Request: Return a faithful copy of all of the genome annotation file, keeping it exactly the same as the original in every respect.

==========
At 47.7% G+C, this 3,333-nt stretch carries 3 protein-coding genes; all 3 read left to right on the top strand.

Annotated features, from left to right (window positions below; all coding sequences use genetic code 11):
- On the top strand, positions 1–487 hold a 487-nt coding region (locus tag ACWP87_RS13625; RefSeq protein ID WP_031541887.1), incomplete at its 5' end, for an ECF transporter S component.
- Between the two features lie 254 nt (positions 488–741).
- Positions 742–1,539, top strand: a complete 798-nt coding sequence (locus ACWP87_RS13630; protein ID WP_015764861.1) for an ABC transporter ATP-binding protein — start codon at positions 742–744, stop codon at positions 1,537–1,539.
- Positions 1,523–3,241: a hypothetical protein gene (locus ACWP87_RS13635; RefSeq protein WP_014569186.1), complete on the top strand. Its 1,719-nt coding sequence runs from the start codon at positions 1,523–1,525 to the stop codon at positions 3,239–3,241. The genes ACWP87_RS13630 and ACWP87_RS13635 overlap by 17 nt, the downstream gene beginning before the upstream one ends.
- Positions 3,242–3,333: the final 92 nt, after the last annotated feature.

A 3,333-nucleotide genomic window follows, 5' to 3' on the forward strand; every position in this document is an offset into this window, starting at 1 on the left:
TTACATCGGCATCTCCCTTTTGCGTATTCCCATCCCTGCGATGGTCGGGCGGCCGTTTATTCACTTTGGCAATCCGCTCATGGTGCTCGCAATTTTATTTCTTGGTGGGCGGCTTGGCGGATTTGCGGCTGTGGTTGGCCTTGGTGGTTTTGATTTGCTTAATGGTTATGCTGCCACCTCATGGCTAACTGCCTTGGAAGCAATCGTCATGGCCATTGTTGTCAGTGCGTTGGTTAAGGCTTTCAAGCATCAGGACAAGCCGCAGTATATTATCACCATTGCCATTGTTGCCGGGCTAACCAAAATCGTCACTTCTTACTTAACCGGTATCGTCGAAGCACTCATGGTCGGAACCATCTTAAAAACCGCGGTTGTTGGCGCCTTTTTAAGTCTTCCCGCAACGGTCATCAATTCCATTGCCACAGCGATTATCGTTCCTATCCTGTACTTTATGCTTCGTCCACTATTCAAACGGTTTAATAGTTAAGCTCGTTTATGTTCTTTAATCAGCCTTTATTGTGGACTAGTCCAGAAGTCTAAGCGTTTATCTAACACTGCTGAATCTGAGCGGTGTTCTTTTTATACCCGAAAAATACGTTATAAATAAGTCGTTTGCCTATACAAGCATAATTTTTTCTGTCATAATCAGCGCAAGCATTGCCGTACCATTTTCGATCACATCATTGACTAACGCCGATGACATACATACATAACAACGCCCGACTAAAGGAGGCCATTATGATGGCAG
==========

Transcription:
At 47.7% G+C, this 3,333-nt stretch carries 3 protein-coding genes; all 3 read left to right on the top strand.

Annotated features, from left to right (window positions below; all coding sequences use genetic code 11):
- On the top strand, positions 1–487 hold a 487-nt coding region (locus tag ACWP87_RS13625; RefSeq protein ID WP_031541887.1), incomplete at its 5' end, for an ECF transporter S component.
- Between the two features lie 254 nt (positions 488–741).
- Positions 742–1,539, top strand: a complete 798-nt coding sequence (locus ACWP87_RS13630; protein ID WP_015764861.1) for an ABC transporter ATP-binding protein — start codon at positions 742–744, stop codon at positions 1,537–1,539.
- Positions 1,523–3,241: a hypothetical protein gene (locus ACWP87_RS13635; RefSeq protein WP_014569186.1), complete on the top strand. Its 1,719-nt coding sequence runs from the start codon at positions 1,523–1,525 to the stop codon at positions 3,239–3,241. The genes ACWP87_RS13630 and ACWP87_RS13635 overlap by 17 nt, the downstream gene beginning before the upstream one ends.
- Positions 3,242–3,333: the final 92 nt, after the last annotated feature.

A 3,333-nucleotide genomic window follows, 5' to 3' on the forward strand; every position in this document is an offset into this window, starting at 1 on the left:
TTACATCGGCATCTCCCTTTTGCGTATTCCCATCCCTGCGATGGTCGGGCGGCCGTTTATTCACTTTGGCAATCCGCTCATGGTGCTCGCAATTTTATTTCTTGGTGGGCGGCTTGGCGGATTTGCGGCTGTGGTTGGCCTTGGTGGTTTTGATTTGCTTAATGGTTATGCTGCCACCTCATGGCTAACTGCCTTGGAAGCAATCGTCATGGCCATTGTTGTCAGTGCGTTGGTTAAGGCTTTCAAGCATCAGGACAAGCCGCAGTATATTATCACCATTGCCATTGTTGCCGGGCTAACCAAAATCGTCACTTCTTACTTAACCGGTATCGTCGAAGCACTCATGGTCGGAACCATCTTAAAAACCGCGGTTGTTGGCGCCTTTTTAAGTCTTCCCGCAACGGTCATCAATTCCATTGCCACAGCGATTATCGTTCCTATCCTGTACTTTATGCTTCGTCCACTATTCAAACGGTTTAATAGTTAAGCTCGTTTATGTTCTTTAATCAGCCTTTATTGTGGACTAGTCCAGAAGTCTAAGCGTTTATCTAACACTGCTGAATCTGAGCGGTGTTCTTTTTATACCCGAAAAATACGTTATAAATAAGTCGTTTGCCTATACAAGCATAATTTTTTCTGTCATAATCAGCGCAAGCATTGCCGTACCATTTTCGATCACATCATTGACTAACGCCGATGACATACATACATAACAACGCCCGACTAAAGGAGGCCATTATGATGGCAG